The Washington state effort is part of an ongoing fight by those opposed to genetically engineered crops to push for labeling. “In 2013 alone there have been 26 states that have introduced labeling legislation,” says Katey Parker with the Just Label It coalition, a pro-labeling group based in Washington, D.C. According to The Seattle Times, Washington’s Yes on 522 campaign so far has raised $4.8 million. Squaring off on the other side is a coalition of food manufacturers and seed producers that thus far has raised a war chest of $17.2 million. That’s a state record. The top five contributors were the Grocery Manufacturers Association, Monsanto, DuPont Pioneer, Dow AgroSciences and Bayer CropScience, according to the No on 522 Coalition. Those opposed to labeling say it will falsely mislead consumers into thinking that products that contain genetically engineered ingredients are “somehow different, unsafe or unhealthy,” said Brian Kennedy of the Grocery Manufacturers Association, a food industry group based in Washington, D.C. “I-522 is a complex, costly and misleading initiative that will raise grocery costs for Washington state consumers at a time when few can afford it,” he said. Genetically engineered crops have a gene from another plant inserted into them to give them some ability they didn’t have before. There are two common genetic modifications. One is for herbicide tolerance: Plants are given a gene that protects them from harm when a farmer sprays them with herbicides to kill weeds. The other is a gene from a soil bacteria called Bacillus thuringiensis that allows plants to produce their own insecticide. In the United States a huge proportion of commodity crops are genetically engineered: 97% of the nation’s sugar beets, 93% of the soybeans, 90% of the cotton and 90% of the feed corn, according to the 2013 figures from the U.S.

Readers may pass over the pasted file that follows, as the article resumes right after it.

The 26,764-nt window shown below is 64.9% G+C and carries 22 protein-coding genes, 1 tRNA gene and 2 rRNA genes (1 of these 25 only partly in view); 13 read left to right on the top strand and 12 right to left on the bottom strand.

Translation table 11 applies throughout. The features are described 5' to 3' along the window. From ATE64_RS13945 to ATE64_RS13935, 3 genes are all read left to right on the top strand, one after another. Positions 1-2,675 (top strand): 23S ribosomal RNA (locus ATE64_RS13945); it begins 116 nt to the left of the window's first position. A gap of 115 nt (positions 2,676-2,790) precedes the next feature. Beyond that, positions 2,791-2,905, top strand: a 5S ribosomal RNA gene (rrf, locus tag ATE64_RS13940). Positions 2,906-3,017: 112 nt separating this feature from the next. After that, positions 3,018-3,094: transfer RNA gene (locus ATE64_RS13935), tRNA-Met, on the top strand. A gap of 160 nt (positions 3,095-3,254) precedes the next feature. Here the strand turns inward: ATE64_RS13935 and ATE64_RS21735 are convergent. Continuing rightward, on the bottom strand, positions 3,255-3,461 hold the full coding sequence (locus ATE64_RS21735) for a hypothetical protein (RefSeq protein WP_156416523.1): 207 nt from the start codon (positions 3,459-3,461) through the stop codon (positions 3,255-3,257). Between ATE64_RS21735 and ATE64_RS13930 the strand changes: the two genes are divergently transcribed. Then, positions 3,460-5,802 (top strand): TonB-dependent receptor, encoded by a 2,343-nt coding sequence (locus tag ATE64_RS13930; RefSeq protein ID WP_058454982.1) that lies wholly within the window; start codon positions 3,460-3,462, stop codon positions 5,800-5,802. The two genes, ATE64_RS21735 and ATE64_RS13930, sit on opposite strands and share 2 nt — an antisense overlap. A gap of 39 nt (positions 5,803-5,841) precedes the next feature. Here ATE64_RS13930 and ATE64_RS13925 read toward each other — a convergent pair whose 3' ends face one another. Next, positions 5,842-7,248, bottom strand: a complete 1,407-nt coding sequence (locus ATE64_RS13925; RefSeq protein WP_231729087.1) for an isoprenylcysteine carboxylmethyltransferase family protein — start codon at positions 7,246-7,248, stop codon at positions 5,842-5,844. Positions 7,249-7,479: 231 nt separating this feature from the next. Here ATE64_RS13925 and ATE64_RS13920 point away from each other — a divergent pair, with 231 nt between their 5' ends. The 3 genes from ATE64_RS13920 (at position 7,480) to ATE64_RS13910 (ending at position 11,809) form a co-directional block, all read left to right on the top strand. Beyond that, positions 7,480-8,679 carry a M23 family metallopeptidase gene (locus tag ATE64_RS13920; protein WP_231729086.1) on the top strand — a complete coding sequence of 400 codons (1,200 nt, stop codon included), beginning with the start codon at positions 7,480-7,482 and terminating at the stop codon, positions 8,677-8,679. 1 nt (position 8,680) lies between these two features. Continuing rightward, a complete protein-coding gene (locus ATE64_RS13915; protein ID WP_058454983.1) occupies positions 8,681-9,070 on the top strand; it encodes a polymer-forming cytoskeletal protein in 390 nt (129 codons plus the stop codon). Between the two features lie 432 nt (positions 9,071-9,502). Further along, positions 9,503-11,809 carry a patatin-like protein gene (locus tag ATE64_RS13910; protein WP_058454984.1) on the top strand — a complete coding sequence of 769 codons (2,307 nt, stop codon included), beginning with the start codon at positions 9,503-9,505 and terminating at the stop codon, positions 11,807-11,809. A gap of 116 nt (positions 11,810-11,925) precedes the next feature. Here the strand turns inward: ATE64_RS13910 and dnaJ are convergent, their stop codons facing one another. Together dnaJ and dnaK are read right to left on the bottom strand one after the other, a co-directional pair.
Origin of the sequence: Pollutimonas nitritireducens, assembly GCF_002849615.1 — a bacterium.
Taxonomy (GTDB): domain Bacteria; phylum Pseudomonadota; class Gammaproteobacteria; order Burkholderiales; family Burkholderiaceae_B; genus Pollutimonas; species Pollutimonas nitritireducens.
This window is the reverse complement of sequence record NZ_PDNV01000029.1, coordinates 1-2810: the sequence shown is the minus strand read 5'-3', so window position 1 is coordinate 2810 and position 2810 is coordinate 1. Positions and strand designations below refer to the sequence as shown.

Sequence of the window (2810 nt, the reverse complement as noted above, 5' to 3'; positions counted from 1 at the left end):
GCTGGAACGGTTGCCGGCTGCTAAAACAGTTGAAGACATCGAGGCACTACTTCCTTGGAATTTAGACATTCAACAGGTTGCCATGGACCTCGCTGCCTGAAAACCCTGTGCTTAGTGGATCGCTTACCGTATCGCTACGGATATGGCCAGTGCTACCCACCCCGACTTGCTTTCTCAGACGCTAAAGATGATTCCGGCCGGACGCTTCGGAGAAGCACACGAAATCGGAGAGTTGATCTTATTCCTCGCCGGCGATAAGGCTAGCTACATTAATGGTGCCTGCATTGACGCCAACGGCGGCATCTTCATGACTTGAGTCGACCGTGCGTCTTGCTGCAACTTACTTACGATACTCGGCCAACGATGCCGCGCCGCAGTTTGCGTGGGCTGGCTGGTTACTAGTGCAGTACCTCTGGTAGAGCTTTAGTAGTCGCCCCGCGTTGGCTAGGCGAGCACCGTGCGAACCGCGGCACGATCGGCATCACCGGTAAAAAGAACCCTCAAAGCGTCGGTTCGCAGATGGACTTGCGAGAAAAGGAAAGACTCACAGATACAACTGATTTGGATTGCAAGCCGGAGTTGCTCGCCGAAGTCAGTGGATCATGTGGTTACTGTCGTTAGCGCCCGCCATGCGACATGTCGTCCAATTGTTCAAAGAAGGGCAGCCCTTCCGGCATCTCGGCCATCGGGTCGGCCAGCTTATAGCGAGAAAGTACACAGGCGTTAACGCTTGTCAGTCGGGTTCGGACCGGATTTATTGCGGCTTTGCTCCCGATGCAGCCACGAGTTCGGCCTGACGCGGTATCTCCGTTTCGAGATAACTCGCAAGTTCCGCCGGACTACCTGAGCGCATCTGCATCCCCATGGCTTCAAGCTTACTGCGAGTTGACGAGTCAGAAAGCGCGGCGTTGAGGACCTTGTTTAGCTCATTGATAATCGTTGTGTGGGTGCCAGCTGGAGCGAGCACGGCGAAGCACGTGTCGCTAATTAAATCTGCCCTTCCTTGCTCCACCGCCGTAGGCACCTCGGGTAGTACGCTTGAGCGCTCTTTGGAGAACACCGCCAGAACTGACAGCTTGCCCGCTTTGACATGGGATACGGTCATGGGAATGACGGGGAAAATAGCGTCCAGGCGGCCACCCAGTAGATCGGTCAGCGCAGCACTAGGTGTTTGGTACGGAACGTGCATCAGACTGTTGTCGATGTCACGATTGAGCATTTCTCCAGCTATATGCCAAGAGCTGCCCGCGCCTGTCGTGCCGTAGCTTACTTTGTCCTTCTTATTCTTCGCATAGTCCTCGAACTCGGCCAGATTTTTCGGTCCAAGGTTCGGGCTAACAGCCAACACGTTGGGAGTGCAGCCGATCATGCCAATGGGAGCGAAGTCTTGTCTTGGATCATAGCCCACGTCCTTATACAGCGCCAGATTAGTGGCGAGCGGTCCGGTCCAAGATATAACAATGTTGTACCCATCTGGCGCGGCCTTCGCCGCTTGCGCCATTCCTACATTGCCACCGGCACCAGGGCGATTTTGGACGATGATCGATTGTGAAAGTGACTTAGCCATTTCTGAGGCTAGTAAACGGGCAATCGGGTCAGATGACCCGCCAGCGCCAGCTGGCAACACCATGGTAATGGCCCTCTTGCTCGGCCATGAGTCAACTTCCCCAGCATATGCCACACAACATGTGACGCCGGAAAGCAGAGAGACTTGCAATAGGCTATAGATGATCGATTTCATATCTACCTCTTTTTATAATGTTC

Washington state battles over genetically modified food

GMO protest

Bronners Magic Soaps and natural food companies have raised $4.7 million. On Nov. 5, voters will decide whether to approve I-522, which requires genetically engineered foods offered for retail sale to be labeled as such. Products would have to carry a label on the front of the package disclosing that they contain GE ingredients. Supporters say consumers have a right to know whether foods they buy contain such ingredients and a GE label is no different from other food labels. Opponents say it would cost farmers and food processors, and such a label implies the food is somehow less safe. Genetically modified foods have been controversial for years, but the issue has gained renewed attention as states consider bills mandating labels for foods that contain genetically modified organisms, or GMOs. This year, we just saw an explosion with 95 bills in 28 states, said Doug Farquhar, program director for environmental health at the National Conference of State Legislatures. Connecticut passed a GMO-labeling law, but its dependent on four other states passing similar legislation. In California last year, voters narrowly rejected a GMO-labeling measure after opponents mounted a $46 million defense. Proponents raised $9.2 million, according to MapLight, a Berkeley-based organization that examines the influence of money in politics. Many of the top donors in that California fight are now writing hefty checks to influence the Washington ballot measure. The money raised so far by both sides, about $21.9 million, is the second highest amount for a state ballot measure, according to records kept by the Washington Public Disclosure Commission. It trails money raised for and against a 2011 measure to privatize liquor sales. Nearly all of the opposition money against I-522 has come from six out-of-state contributors that also were among the top donors against Californias measure.